Anatomy of a good acceptance test

The long term benefits of agile acceptance testing come from live documentation – a description of the system functionality which is reliable, easily accessible and much easier to read and understand than the code. In order to be effective as live specification, acceptance tests have to be written in a way that enables others to pick them up months or even years later and easily understand what they do, why they are there and what they describe. Here are some simple heuristics that will help you measure and improve your tests to make them better as a live specification.

The five most important things to think about are:

  • It needs to be self explanatory
  • It needs to be focused
  • It needs to be a specification, not a script
  • It needs to be in domain language
  • It needs to be about business functionality, not about software design

Here is a really good example:

It has all the elements listed above. Whenever I’ve shown it to people in the workshops, I did not have to use a single word to explain it. The title and the introductory paragraph explain the structure of the test data enough that readers don’t need to work back from the data to understand the rule. But the examples are there to make it actually testable and explain the behaviour in edge cases. It is focused on a very particular rule of free delivery availability, does not explain how the books are purchased but just what the available delivery mechanism is, and does not try to talk about any implementation specifics.

Here is a really bad example (taken from

This test has so many bad things in it that it is actually a good example to demonstrate what happens when people don’t take care about writing good tests.

First of all, although it has a title and some text around the tables to seemingly explain what’s going on, the effect of that is marginal. Why is this test “simple”, and what exactly in payroll is it checking? It fails straight away on the self-explanatory litmus-test.

Second, it’s not really clear what this test is checking. We need to work backwards. It seems to verify that the cheques are printed with unique numbers, starting from the next available number that’s configurable in the system. It also seems to validate the data printed on each cheque. And that there is one cheque printed per employee (I’ll come back to this later).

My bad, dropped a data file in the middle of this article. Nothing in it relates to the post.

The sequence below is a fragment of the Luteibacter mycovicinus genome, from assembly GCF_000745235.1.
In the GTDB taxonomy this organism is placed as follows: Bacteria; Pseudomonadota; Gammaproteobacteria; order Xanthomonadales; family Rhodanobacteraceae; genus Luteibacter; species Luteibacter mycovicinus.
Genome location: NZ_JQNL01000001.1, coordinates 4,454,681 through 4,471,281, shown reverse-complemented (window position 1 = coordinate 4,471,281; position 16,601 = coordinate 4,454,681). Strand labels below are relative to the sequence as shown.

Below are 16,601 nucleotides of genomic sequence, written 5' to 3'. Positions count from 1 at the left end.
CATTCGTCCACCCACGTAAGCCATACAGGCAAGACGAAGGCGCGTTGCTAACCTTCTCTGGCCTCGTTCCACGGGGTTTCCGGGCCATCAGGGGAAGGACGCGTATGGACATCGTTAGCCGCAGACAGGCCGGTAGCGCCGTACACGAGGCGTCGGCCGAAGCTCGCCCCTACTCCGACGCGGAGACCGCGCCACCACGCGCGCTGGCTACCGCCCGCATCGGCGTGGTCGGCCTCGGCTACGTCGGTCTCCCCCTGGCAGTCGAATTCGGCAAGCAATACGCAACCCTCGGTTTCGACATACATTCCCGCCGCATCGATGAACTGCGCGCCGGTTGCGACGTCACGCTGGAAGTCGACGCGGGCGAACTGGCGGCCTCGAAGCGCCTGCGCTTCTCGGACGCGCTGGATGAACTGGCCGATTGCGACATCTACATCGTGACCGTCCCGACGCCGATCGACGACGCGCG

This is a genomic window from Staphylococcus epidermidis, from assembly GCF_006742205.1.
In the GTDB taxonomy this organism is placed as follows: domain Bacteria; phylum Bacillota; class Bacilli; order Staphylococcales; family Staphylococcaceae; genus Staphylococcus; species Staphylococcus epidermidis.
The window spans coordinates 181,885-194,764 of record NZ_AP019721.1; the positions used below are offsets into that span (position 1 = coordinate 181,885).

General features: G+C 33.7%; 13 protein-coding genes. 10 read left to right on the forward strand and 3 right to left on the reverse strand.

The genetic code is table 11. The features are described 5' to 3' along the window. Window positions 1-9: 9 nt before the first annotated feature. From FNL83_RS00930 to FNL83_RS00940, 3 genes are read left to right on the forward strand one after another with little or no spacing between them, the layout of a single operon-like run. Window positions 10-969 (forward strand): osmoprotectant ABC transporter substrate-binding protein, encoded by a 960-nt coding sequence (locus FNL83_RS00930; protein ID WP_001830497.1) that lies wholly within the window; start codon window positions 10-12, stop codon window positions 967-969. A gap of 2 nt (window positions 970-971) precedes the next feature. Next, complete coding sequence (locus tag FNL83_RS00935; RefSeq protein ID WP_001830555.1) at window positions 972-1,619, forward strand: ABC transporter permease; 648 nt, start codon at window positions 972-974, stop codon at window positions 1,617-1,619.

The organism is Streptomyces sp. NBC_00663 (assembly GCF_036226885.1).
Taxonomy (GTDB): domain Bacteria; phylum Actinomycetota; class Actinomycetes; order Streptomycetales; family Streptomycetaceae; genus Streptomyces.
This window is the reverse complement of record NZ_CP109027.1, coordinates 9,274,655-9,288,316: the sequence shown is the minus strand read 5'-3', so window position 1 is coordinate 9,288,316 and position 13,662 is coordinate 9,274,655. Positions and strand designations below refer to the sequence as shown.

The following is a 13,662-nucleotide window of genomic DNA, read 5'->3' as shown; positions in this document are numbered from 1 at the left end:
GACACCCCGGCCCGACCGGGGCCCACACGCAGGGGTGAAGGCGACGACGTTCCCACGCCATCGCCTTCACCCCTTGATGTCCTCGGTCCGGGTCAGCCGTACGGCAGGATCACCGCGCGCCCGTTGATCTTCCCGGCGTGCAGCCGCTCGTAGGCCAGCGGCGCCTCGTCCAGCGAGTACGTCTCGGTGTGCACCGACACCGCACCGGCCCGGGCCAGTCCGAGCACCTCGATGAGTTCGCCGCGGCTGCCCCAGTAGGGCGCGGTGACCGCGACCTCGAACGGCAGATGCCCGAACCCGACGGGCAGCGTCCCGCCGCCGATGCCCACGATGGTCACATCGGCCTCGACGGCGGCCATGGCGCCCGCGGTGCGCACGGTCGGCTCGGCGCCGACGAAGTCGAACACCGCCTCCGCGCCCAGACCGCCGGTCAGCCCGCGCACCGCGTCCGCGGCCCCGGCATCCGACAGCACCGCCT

There is a lot of seemingly incidental complexity there – names and addresses aren’t really used anywhere in the test apart from setting up the employees. There are some database IDs there which are completely irrelevant for the business rules, but they are used to match up employees and the paycheck inspector.

Paycheck inspector is obviously an invented thing just for testing. No company is going to have Peter Sellers in a Clouseau outfit inspecting cheques as they go out. If you have enough employees to have to print cheques, you don’t want to inspect them manually. That’s what this test is about, anyway.

There is also a very interesting issue of those blank cells in the assertion part of the test, and the two Paycheck inspector tables which seem unrelated. Blank cells in Fitnesse are used to print test results for debugging and troubleshooting, they don’t check anything. So this is an automated test that a human has to look over — pretty much defeating the purpose of automation. Blank cells are typically a sign of instability in tests (more on this a bit later) and they are often a signal that you’re missing something – either testing in the wrong place or missing a rule that would help make the system process repeatable and testable.

The language is inconsistent, which makes it hard to make a connection between inputs and outputs at first. What is the 1001 value in the table below? The column header tells us that it is a number – well thanks for that, I though it was a sausage. There is a “cheque number” above, but what kind of a cheque number is that? What is the relationship between these two things?